Used car prices eased by a record amount for the month of June. That has shares of used car dealers moving higher.
The Manheim Used Vehicle Value Index, a closely watched indicator of car prices, fell 10.3% in June from the prior year. It’s the tenth consecutive month of annual declines. June’s decrease was a record for the month, according to Cox Automotive, the entity that owns Manheim.
The used car pricing index is now off about 17% from peak levels, reached in January 2022. It is still almost 40% higher than prepandemic levels.
Lower prices can be a mixed bag for the auto sector. Falling prices for used cars can result in lower prices for new cars, which can reduce profit at
(ticker: F) and
(GM). Falling prices can also reduce selling spreads for dealers. A car purchased by a dealer two months ago that is still on the lot might be worth less today.
But lower prices also mean less pressure on consumers and more car sales.
Pressure on the consumer has been significant. The percentage of new car buyers paying more than $1,000 a month for their vehicle exceeded 17% in the second quarter, a record. That’s a lot of money and one reason new car sales remain roughly 10% below prepandemic levels.
At this point, investors don’t seem to mind lower prices for dealers. They are happier with less consumer stress and higher potential sales volumes.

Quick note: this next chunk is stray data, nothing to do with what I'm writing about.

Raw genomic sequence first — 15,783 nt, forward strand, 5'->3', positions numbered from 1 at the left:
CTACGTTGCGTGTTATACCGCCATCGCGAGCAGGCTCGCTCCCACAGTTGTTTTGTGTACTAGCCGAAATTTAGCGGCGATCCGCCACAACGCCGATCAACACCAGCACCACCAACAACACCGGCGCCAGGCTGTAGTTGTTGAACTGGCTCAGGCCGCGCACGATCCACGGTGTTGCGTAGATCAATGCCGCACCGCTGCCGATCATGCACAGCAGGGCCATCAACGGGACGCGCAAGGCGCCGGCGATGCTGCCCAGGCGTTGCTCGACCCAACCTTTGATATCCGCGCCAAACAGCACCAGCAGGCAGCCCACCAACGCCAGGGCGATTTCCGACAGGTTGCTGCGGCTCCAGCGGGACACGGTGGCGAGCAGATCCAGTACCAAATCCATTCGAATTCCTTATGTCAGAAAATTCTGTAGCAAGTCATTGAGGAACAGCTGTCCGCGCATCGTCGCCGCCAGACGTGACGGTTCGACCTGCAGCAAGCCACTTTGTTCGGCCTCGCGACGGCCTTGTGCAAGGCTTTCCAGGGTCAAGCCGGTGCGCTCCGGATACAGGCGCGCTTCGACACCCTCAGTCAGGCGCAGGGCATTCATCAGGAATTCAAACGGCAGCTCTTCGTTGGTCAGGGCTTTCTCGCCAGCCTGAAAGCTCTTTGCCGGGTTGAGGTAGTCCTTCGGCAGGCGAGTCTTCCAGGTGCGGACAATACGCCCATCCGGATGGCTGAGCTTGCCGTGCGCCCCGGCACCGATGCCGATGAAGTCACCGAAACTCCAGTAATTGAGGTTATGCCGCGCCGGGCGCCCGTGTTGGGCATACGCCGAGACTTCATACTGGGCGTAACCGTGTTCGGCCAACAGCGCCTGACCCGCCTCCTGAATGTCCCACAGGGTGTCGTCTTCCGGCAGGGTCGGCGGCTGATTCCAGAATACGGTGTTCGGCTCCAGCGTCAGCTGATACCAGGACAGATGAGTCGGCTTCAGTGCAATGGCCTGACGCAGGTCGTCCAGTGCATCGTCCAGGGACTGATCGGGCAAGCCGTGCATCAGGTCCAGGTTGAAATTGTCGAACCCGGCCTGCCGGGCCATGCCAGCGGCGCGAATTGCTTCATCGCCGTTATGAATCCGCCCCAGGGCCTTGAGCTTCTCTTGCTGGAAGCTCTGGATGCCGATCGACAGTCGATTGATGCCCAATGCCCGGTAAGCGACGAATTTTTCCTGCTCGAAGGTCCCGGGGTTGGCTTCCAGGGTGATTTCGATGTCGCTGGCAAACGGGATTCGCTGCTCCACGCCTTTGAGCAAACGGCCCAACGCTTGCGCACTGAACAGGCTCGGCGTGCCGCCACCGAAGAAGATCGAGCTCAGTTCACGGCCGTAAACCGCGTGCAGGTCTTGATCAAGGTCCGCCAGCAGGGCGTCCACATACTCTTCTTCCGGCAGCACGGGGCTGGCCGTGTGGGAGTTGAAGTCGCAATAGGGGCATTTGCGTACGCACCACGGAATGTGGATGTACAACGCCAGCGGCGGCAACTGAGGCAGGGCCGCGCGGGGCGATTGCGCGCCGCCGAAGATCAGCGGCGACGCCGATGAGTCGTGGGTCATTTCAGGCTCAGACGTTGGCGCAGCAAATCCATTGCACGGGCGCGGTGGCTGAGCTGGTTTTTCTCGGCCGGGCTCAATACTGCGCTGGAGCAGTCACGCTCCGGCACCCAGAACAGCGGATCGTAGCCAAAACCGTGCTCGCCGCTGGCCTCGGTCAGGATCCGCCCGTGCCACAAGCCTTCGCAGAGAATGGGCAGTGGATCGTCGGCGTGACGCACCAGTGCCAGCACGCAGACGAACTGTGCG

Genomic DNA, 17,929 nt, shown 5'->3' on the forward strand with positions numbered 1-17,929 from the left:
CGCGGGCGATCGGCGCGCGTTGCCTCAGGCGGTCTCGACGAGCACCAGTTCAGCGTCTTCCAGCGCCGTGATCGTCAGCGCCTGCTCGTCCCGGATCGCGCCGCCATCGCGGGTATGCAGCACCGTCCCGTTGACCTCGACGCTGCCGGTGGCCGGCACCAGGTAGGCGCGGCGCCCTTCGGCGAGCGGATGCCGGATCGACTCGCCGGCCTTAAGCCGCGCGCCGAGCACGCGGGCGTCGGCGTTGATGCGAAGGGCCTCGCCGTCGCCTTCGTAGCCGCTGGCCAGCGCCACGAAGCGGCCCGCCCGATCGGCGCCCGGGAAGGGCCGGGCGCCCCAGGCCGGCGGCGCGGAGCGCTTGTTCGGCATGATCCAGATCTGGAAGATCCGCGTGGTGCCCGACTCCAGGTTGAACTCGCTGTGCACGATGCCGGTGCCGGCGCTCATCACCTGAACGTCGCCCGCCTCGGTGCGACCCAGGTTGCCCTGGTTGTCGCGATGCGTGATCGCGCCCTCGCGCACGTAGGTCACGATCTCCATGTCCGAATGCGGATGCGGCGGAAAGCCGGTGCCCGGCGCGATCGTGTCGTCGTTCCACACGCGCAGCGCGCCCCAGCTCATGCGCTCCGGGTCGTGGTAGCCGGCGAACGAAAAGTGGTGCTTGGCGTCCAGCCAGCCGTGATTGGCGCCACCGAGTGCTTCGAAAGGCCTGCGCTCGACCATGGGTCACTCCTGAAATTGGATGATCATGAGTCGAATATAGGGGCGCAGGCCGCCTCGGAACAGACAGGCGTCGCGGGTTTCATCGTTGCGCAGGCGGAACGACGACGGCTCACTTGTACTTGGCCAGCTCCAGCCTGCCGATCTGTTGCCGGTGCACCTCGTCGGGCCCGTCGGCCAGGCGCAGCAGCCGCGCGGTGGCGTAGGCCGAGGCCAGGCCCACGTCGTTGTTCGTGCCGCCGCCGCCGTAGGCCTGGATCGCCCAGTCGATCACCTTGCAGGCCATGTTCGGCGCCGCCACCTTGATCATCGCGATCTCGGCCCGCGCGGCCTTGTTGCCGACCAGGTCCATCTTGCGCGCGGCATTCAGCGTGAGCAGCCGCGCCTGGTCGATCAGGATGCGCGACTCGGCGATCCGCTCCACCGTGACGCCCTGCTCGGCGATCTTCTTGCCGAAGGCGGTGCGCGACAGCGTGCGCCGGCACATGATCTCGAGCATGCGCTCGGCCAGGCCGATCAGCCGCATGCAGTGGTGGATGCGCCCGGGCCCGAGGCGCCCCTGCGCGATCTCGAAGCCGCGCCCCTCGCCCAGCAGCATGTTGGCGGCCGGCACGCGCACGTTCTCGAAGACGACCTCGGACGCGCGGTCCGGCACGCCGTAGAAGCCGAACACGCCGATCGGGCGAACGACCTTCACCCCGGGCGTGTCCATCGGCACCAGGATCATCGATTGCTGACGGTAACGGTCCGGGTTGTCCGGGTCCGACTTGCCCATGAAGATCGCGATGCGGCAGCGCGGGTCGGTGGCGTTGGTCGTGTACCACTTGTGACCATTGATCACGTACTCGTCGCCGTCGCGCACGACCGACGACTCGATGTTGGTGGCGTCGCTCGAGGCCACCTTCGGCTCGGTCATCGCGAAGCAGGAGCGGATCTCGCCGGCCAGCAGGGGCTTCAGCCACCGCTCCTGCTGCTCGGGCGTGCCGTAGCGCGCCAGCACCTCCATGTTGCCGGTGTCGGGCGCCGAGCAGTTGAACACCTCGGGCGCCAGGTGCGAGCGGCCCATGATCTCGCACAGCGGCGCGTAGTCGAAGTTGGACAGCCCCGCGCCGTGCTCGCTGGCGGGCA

(CVNA) stock finished up 16% Monday, while the
advanced 0.2% and the
Shares of other dealers are up, too.
(KMX) shares were up 1.6% and
(LAD) shares were up 0.7%.
Carvana stock might be doing better than those because it’s been hit harder than most dealer stocks, down more than 90% from peak levels reached in 2021. The company also announced Monday that its total EV unit sales have increased by 786% over the past five years.
That means if Carvana was selling 100 EVs a month five years ago, it is selling roughly 828 EVs a month today. That’s only an example. Carvana didn’t disclose the number of EVs sold. It did say in the release the company sold its first
(TSLA) in 2014.
The news isn’t as bullish for auto makers. Ford and GM shares were up 0.6% and 0.1%, respectively. Investors appear to be balancing more volume arising from lower prices with the prospect of lower profit per car sold.
Write to Al Root at firstname.lastname@example.org
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